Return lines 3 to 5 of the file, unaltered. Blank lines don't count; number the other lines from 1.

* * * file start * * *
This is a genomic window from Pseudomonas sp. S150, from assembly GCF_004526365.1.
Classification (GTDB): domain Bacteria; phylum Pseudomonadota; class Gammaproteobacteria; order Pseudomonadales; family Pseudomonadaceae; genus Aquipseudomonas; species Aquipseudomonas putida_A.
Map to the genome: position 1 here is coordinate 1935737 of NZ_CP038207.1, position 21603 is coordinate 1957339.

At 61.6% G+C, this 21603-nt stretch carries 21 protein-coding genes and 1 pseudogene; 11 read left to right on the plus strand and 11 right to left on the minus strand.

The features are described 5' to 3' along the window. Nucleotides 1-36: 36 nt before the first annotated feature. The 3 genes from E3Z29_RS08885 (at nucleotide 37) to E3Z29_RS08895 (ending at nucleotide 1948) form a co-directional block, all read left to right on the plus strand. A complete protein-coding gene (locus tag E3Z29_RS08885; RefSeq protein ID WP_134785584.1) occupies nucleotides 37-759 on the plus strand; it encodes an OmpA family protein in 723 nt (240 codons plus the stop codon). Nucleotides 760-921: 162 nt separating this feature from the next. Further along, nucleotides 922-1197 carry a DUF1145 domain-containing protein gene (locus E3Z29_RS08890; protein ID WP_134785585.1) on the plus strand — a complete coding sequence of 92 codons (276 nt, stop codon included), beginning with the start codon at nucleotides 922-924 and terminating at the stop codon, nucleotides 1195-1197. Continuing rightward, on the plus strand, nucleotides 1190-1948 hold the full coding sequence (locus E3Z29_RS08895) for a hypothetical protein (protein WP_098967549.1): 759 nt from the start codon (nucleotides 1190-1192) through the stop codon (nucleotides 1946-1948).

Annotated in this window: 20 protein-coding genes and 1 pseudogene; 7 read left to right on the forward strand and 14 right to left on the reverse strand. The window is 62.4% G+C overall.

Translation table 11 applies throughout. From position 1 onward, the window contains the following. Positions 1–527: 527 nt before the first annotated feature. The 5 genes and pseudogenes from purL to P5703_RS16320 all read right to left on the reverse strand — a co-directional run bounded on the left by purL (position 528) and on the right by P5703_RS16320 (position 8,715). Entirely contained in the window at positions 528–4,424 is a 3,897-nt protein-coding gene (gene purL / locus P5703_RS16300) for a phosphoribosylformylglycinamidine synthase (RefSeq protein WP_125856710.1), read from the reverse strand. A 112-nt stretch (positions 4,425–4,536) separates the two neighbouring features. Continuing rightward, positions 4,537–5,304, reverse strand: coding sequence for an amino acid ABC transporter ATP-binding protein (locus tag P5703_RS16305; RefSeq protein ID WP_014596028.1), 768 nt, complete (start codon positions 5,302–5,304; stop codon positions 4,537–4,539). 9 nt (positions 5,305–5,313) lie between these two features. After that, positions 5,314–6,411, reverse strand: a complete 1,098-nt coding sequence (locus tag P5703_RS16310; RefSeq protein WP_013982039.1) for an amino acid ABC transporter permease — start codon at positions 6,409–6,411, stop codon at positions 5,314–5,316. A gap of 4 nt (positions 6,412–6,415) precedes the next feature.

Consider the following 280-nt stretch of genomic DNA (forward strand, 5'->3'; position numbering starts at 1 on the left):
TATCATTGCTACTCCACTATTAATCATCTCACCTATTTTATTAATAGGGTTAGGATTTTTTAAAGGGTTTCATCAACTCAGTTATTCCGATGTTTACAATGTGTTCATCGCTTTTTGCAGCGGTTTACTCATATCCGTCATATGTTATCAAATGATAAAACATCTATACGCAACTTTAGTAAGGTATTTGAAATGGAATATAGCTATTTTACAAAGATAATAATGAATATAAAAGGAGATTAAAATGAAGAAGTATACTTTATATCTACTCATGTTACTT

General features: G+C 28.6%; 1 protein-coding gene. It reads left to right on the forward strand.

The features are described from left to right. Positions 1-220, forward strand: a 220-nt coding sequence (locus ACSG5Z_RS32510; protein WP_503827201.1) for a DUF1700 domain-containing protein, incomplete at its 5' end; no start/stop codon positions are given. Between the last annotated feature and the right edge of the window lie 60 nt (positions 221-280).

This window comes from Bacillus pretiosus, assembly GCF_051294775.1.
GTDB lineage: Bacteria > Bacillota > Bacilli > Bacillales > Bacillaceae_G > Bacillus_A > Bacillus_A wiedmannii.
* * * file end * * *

Map to the genome: position 1 here is coordinate 1935737 of NZ_CP038207.1, position 21603 is coordinate 1957339.

At 61.6% G+C, this 21603-nt stretch carries 21 protein-coding genes and 1 pseudogene; 11 read left to right on the plus strand and 11 right to left on the minus strand.

The features are described 5' to 3' along the window. Nucleotides 1-36: 36 nt before the first annotated feature. The 3 genes from E3Z29_RS08885 (at nucleotide 37) to E3Z29_RS08895 (ending at nucleotide 1948) form a co-directional block, all read left to right on the plus strand. A complete protein-coding gene (locus tag E3Z29_RS08885; RefSeq protein ID WP_134785584.1) occupies nucleotides 37-759 on the plus strand; it encodes an OmpA family protein in 723 nt (240 codons plus the stop codon). Nucleotides 760-921: 162 nt separating this feature from the next. Further along, nucleotides 922-1197 carry a DUF1145 domain-containing protein gene (locus E3Z29_RS08890; protein ID WP_134785585.1) on the plus strand — a complete coding sequence of 92 codons (276 nt, stop codon included), beginning with the start codon at nucleotides 922-924 and terminating at the stop codon, nucleotides 1195-1197. Continuing rightward, on the plus strand, nucleotides 1190-1948 hold the full coding sequence (locus E3Z29_RS08895) for a hypothetical protein (protein WP_098967549.1): 759 nt from the start codon (nucleotides 1190-1192) through the stop codon (nucleotides 1946-1948).